Observed on the first Monday in September, Labor Day pays tribute to the contributions and achievements of American workers, according to www.history.com. In the late 1800s, at the height of the Industrial Revolution in the U.S., the average American worked 12-hour days and seven-day weeks in order to eke out a basic living. (I know many of you feel you are working that hard, but you can turn off your cell phone, so please do.) Until Labor Day became a federal holiday in 1894, laborers who chose to participate in parades had to forfeit a day's wages. Today, Labor Day, a paid holiday, is still celebrated in cities and towns with parades, picnics, barbecues, fireworks displays and other public gatherings. And for many Americans, particularly children and young adults, it represents the end of the summer and the start of the back-to-school season.
During this year's Labor Day weekend, AAA predicts 31 million people will hit the road, a nearly 10 percent increase from last year. Most of those travelers will get behind the wheel: 91 percent of travelers intend to drive, while only 5 percent will fly, reports Forbes.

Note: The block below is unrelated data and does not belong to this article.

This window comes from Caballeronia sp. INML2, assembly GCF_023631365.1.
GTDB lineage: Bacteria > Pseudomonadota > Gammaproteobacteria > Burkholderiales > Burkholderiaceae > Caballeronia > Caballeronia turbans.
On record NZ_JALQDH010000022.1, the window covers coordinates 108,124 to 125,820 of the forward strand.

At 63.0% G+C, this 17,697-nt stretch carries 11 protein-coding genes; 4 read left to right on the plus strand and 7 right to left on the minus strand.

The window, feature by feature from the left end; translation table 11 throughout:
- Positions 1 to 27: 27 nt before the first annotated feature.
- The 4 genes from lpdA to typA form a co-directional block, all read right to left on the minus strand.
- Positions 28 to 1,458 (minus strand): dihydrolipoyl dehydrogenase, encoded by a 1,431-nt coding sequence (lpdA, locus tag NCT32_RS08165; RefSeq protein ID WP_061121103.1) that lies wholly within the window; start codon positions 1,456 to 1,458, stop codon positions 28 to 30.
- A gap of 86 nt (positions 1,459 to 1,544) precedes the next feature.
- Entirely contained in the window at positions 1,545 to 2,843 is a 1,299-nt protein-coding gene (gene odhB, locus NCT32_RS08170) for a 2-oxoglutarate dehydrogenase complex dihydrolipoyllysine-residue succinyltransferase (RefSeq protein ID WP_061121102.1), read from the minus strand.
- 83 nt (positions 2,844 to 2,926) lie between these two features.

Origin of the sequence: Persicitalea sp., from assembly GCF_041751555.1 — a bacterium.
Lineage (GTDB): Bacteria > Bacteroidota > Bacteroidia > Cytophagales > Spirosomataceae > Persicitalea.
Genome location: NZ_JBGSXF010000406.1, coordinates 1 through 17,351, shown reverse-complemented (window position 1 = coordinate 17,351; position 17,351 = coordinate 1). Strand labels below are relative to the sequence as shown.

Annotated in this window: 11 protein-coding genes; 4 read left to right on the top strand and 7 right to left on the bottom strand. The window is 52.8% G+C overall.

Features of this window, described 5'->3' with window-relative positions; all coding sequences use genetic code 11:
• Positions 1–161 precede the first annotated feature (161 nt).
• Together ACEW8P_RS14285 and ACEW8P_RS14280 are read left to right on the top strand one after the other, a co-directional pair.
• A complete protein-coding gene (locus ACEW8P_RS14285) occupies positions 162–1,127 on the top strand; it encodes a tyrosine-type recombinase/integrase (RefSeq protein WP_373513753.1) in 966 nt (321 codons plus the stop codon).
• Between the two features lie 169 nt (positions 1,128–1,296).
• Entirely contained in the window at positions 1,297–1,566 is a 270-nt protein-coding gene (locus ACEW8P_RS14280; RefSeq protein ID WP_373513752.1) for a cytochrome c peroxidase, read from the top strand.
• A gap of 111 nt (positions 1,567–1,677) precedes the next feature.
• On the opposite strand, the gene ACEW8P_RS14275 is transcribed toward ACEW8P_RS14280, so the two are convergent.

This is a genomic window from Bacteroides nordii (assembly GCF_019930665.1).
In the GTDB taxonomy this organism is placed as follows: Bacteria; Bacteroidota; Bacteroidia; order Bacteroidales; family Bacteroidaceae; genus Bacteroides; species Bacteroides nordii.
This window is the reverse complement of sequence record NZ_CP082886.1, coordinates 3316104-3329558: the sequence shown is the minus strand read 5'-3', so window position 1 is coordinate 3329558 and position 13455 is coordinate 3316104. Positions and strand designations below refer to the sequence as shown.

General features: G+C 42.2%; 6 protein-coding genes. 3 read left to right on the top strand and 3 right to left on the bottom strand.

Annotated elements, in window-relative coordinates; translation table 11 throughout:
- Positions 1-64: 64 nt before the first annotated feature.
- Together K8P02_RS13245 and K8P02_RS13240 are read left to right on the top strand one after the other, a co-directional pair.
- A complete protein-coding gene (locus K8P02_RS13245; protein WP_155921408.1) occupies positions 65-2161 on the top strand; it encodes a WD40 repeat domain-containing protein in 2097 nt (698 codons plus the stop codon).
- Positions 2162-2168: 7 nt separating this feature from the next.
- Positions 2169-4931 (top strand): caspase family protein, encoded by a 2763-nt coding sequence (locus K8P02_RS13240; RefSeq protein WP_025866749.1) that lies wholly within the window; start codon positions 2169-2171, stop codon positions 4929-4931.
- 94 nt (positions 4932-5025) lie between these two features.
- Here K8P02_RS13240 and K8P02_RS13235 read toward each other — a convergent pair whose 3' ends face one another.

It's less labor-intensive to just stay home, throw some steaks, burgers or hot dogs on the grill, and rest up. Americans ate 1 billion pounds of refrigerated hot dogs in 2010, according to Nielsen. Between Memorial Day and Labor Day, Americans will consume 7 billion. And who can blame them? Hot dogs are inexpensive, versatile, portable, quick to prepare and fun.
Whatever is on your menu, happy Labor Day weekend from all of us at Food Processing.